Troubleshooting tips for gas furnaces and boilers

July 27, 2015

While gas furnaces and boilers are relatively trouble-free, things can go wrong. These troublingshooting tips can help you spot and fix the problem.

Troubleshooting tips for gas furnaces and boilers

Always start with the pilot light

  • Some newer gas furnaces have an electronic igniter that lights the pilot light or the burners directly. If it fails, have it serviced.
  • Many units have a pilot light that stays on all the time. If it goes out, the burners cannot be lit.
  • Controls vary from model to model, but instructions for relighting the pilot light are almost always on a label near the control valve.  Follow them carefully.

Changing a thermocouple

This is a very common repair and a hardware store or home centre will have the part you need. Getting a service professional  usually ends up being expensive, but you can install one yourself for a few dollars, if you're willing to get a little dirty. Here's how:

  1. Turn off the gas knob and shut off electrical power to the burner, and wait 10 minutes for any gas to dissipate.
  2. Use a flashlight to locate the thermocouple. It's a copper tube with fittings at each end.
  3. Using pliers or a small wrench, unscrew one end from the control valve, and unscrew the nut that holds the other end to a bracket.
  4. Carefully note where the new thermocouple will need to go.
  5. Take the old thermocouple with you to buy a replacement of the same size.
  6. Bend the tube carefully as you position it and tighten the nuts on each end.
  7. Relight the pilot.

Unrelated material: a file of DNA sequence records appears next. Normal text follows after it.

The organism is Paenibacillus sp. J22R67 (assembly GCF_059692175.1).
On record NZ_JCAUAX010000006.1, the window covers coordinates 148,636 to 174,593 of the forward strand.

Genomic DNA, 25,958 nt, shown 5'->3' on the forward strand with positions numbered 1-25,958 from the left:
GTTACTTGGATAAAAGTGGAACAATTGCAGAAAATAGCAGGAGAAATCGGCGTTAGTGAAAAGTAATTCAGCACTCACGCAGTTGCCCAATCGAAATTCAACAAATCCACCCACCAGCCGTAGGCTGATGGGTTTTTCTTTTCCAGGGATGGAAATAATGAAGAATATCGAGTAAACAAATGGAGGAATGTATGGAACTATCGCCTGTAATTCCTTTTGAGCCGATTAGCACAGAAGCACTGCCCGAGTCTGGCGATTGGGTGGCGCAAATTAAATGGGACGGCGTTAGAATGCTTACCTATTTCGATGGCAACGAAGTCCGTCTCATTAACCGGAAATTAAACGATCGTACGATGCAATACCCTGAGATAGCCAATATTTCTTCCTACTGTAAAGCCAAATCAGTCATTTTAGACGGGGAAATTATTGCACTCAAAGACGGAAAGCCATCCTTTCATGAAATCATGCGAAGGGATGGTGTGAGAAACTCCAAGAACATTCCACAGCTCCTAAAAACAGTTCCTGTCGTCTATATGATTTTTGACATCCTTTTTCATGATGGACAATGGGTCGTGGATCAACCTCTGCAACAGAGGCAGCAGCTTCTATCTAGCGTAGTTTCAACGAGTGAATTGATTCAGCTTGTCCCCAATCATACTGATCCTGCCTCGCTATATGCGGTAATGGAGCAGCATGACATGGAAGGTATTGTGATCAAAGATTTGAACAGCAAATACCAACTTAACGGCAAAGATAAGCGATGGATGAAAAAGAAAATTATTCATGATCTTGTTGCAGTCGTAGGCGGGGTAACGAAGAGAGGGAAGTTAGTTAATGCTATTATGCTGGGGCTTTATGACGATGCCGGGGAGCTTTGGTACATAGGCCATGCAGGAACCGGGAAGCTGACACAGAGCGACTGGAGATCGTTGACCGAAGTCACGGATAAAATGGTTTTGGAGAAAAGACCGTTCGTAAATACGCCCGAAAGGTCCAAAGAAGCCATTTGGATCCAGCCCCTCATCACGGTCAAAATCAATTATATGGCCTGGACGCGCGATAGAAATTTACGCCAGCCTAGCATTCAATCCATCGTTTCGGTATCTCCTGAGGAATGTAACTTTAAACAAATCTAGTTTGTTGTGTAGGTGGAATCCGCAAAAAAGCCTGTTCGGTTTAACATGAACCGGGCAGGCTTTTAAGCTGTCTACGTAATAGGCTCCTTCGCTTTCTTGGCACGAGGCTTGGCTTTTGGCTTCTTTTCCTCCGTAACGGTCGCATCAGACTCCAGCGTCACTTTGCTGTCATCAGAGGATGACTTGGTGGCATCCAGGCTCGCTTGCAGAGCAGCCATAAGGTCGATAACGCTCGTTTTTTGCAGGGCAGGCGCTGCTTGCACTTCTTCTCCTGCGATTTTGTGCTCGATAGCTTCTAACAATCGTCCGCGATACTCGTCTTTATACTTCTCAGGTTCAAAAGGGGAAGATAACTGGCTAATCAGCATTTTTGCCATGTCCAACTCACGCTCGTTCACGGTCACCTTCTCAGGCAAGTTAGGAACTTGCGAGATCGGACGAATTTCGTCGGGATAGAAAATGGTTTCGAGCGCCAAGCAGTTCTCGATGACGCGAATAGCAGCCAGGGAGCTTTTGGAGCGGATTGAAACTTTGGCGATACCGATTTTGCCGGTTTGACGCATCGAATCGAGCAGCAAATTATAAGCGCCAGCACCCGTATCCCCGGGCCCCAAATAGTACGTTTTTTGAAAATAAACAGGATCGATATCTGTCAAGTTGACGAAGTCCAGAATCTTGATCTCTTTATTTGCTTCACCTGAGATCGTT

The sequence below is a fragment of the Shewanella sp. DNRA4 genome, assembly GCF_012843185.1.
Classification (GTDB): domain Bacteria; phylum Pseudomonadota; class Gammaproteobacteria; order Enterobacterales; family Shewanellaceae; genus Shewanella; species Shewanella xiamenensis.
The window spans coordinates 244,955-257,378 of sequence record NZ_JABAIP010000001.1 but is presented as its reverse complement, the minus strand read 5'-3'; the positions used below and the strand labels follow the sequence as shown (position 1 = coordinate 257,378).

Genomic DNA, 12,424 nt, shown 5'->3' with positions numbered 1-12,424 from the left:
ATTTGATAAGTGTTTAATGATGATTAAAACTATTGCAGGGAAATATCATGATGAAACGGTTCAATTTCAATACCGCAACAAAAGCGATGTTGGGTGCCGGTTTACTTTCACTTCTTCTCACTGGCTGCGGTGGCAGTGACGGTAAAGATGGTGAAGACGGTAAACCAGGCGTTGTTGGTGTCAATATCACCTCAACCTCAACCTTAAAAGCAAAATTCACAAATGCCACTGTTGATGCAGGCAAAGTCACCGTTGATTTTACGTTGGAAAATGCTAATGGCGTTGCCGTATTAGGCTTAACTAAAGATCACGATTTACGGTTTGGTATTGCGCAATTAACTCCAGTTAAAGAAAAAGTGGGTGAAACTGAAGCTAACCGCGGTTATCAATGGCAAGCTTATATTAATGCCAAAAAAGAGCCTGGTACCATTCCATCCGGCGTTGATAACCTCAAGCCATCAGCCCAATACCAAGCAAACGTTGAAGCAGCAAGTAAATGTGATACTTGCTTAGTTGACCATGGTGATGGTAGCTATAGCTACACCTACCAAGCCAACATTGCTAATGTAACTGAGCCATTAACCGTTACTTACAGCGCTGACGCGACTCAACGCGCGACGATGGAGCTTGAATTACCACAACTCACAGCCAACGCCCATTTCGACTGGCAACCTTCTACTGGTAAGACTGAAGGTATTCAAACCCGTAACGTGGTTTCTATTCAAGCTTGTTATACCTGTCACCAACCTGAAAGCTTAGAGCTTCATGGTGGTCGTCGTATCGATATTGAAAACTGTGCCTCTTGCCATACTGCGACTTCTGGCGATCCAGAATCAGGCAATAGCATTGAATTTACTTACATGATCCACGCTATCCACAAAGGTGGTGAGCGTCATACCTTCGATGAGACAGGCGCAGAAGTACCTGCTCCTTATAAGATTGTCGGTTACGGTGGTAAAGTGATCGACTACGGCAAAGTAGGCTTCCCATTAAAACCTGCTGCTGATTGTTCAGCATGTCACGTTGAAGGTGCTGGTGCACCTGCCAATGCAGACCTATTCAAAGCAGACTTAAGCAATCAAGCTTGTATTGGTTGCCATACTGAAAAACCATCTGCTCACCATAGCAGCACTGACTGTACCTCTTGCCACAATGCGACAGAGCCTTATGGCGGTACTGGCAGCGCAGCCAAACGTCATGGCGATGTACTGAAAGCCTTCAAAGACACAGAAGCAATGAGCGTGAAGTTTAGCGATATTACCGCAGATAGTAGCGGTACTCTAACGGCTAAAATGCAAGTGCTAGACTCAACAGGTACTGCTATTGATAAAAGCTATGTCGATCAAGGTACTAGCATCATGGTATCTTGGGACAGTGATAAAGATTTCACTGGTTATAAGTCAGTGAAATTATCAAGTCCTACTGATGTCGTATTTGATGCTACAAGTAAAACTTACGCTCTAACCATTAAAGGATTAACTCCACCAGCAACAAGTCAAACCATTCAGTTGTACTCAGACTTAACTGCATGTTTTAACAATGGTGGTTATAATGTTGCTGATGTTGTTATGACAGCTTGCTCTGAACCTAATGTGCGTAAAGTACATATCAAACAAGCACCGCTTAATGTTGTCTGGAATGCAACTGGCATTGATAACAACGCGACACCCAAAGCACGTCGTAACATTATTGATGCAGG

Getting the perfect flame

  • You can adjust the air intake by moving a plate or sleeve over an opening on the front end of each burner.
  • To tell if this air shutter needs adjusting, look at the flame. A harsh blue flame needs less air, and a weak blue inner flame with a yellowish needs more air.
  • A well-balanced flame has a distinct blue-green inner flame and an orange outer flame. The colour may differ with bottled gas.
  • To adjust the air intake, loosen the screw on the air shutter and gradually move the sleeve to allow less or more air to enter.
  • Newer burners with fixed shutters rarely need adjustment. If they do, hire a pro.

Scrubbing the pilot opening

  • If your pilot light goes out and won't light, the opening may be clogged.
  • Close the gas shutoff valve and shut off electrical power to the burner.
  • Remove the access panel. To reach the pilot, you may need to remove the bracket holding it and pull it out a bit.
  • Use a toothpick to clean out the opening. Work carefully, so you don't break the toothpick in the opening.
  • Use a soft brush or a cotton swab to clean the area around the opening.

Clean burners for the right flame

  • To operate efficiently, the small holes in the burner must be clear of dirt.
  • Clean them at the beginning of every heating season.
  • Remove the panel or panels to get to the burners.
  • Vacuum around each burner. Use a brush to loosen dirt as you vacuum.

Even though gas furnaces and boilers are very reliable, things can still go wrong. If you start by checking the pilot light and other common problem spots, you could know exactly what to do next.

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